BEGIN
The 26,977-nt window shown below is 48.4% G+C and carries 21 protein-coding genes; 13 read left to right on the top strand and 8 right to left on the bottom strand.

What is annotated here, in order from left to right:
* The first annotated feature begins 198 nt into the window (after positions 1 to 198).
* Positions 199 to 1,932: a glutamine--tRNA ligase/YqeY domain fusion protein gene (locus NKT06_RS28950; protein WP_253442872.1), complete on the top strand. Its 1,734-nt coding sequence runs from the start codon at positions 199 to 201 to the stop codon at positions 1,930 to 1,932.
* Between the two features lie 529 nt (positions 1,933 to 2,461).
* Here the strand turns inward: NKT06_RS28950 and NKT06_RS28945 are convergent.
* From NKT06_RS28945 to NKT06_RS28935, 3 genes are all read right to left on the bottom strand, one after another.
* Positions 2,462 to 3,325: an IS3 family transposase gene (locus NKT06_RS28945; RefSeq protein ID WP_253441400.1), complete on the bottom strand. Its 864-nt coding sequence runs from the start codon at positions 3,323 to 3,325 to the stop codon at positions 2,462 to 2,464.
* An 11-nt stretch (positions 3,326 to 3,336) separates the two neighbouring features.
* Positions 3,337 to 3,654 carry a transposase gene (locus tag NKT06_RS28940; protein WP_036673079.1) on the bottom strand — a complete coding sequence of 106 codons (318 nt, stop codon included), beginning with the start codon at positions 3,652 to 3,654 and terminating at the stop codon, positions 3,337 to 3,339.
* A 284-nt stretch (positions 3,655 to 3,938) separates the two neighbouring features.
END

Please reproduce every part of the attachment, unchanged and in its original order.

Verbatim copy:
The 26,977-nt window shown below is 48.4% G+C and carries 21 protein-coding genes; 13 read left to right on the top strand and 8 right to left on the bottom strand.

What is annotated here, in order from left to right:
* The first annotated feature begins 198 nt into the window (after positions 1 to 198).
* Positions 199 to 1,932: a glutamine--tRNA ligase/YqeY domain fusion protein gene (locus NKT06_RS28950; protein WP_253442872.1), complete on the top strand. Its 1,734-nt coding sequence runs from the start codon at positions 199 to 201 to the stop codon at positions 1,930 to 1,932.
* Between the two features lie 529 nt (positions 1,933 to 2,461).
* Here the strand turns inward: NKT06_RS28950 and NKT06_RS28945 are convergent.
* From NKT06_RS28945 to NKT06_RS28935, 3 genes are all read right to left on the bottom strand, one after another.
* Positions 2,462 to 3,325: an IS3 family transposase gene (locus NKT06_RS28945; RefSeq protein ID WP_253441400.1), complete on the bottom strand. Its 864-nt coding sequence runs from the start codon at positions 3,323 to 3,325 to the stop codon at positions 2,462 to 2,464.
* An 11-nt stretch (positions 3,326 to 3,336) separates the two neighbouring features.
* Positions 3,337 to 3,654 carry a transposase gene (locus tag NKT06_RS28940; protein WP_036673079.1) on the bottom strand — a complete coding sequence of 106 codons (318 nt, stop codon included), beginning with the start codon at positions 3,652 to 3,654 and terminating at the stop codon, positions 3,337 to 3,339.
* A 284-nt stretch (positions 3,655 to 3,938) separates the two neighbouring features.